437 F2d 763 United States v. Velen

437 F.2d 763

UNITED STATES of America, Plaintiff-Appellee,
Steven Robert VELEN, Defendant-Appellant.

No. 17747.

United States Court of Appeals, Seventh Circuit.

February 10, 1971.

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George C. Pontikes, Chicago, Ill., for defendant-appellant.


William J. Bauer, U. S. Atty., Howard W. Hoffman, Asst. U. S. Atty., Chicago, Ill., for appellee; John Peter Lulinski, Jeffrey Cole, Asst. U. S. Attys., of counsel.


Before HASTINGS, Senior Circuit Judge, and PELL, Circuit Judge, and REYNOLDS, District Judge.*


REYNOLDS, District Judge.


Steven Robert Velen appeals from his conviction, by the court sitting without a jury, of the offense of failing to submit for induction into the armed services.


Appellant was initially classified 1-A by his local board. Thereafter he sought to obtain a conscientious objector classification. The local board denied that classification and Velen appealed. The denial of conscientious objector classification was sustained by the appeal board. Velen was retained in 1-A status and eventually ordered to report for induction. He reported as ordered but refused to submit to induction. Velen's indictment, trial, and conviction followed.


Appellant contends that there is no basis in fact for the determination that he should be retained in 1-A classification and that he was entitled to conscientious objector status.

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Velen's SSS Form No. 150 — "Special — Form for Conscientious Objector" — and the information supplied in connection with it indicated that he believed in a "Supreme Being" whose will was expressed through the individual conscience, and that the individual conscience is the ultimate and superior authority in all situations. These documents also reflect Velen's belief that all men share in the same basic worth and that to fail to respect this worth is violative of his conscience.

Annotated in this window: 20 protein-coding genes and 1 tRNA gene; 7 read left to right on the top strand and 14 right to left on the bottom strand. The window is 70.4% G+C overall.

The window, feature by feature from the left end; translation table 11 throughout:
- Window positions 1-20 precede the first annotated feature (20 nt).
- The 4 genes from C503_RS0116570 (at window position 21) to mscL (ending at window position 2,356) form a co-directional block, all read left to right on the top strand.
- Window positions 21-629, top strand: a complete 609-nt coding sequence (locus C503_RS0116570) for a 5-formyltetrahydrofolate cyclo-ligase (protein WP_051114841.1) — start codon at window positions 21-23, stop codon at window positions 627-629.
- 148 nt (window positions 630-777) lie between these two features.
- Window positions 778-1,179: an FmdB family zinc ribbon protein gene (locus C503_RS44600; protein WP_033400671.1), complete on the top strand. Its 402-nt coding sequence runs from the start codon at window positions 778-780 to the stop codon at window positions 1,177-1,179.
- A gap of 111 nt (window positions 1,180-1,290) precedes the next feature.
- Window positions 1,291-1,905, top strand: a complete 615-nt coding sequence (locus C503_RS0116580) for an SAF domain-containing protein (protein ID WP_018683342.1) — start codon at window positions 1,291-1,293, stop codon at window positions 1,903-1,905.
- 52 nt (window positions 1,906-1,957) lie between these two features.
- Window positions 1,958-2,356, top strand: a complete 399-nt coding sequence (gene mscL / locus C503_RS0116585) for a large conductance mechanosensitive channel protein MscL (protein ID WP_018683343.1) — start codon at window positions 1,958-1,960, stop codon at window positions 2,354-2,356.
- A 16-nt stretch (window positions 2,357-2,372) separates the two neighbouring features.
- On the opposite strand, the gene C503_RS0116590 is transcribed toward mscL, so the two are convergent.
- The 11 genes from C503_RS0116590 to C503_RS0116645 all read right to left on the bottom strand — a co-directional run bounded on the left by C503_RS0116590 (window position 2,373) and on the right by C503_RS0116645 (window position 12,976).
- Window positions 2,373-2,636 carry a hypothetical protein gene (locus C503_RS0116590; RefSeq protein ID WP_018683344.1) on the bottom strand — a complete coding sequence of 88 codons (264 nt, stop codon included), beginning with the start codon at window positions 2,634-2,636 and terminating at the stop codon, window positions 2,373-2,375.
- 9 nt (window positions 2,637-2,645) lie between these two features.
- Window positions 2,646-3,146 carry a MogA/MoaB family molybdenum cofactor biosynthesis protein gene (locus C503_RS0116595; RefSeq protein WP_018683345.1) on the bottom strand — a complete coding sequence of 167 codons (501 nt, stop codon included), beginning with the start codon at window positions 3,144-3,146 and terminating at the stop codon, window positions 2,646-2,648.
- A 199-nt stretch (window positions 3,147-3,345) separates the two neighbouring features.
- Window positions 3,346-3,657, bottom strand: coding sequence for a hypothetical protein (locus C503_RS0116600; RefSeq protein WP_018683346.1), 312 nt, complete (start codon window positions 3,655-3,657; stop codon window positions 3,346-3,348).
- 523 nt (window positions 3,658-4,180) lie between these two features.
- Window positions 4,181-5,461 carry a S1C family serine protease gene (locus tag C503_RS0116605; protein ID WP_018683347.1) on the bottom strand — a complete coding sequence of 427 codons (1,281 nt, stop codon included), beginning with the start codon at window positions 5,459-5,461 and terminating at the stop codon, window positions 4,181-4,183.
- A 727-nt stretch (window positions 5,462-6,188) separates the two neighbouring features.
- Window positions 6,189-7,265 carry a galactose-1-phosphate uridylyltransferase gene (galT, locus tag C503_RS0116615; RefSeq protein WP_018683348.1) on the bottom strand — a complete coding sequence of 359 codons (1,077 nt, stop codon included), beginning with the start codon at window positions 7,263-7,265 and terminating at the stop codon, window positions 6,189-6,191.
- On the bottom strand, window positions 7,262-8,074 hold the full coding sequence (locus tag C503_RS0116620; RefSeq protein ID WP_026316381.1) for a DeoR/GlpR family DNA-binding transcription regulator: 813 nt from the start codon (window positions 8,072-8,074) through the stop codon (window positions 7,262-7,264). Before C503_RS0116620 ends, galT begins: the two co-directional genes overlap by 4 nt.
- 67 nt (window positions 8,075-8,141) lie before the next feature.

Appellant's application for conscientious objector status shows that he had received some early training in the Jewish religion but by the time he was sixteen he had decided that organized religion was meaningless to him. He later concluded that participation in the military would contravene the dictates of his conscience in the "most flagrant way."


Section 6(j) of the Military Selective Service Act of 1967 exempts from combat training and service in Armed Forces any person who "by reason of religious training and belief, is conscientiously opposed to participation in war in any form." 50 U.S.C.App. § 456(j).


In Welsh v. United States, 398 U.S. 333, 340, 90 S.Ct. 1792, 1796, 26 L.Ed.2d 308 (1970), decided subsequent to the trial below, the Supreme Court interpreted § 6(j) and defined the conditions that must exist before a person can qualify for an exemption under the statute:


"* * * If an individual deeply and sincerely holds beliefs that are purely ethical or moral in source and content but that nevertheless impose upon him a duty of conscience to refrain from participating in any war at any time, those beliefs certainly occupy in the life of that individual `a place parallel to that filled by * * * God' in traditionally religious persons. Because his beliefs function as a religion in his life, such an individual is as much entitled to a `religious' conscientious objector exemption under § 6(j) as is someone who derives his conscientious opposition to war from traditional religious convictions."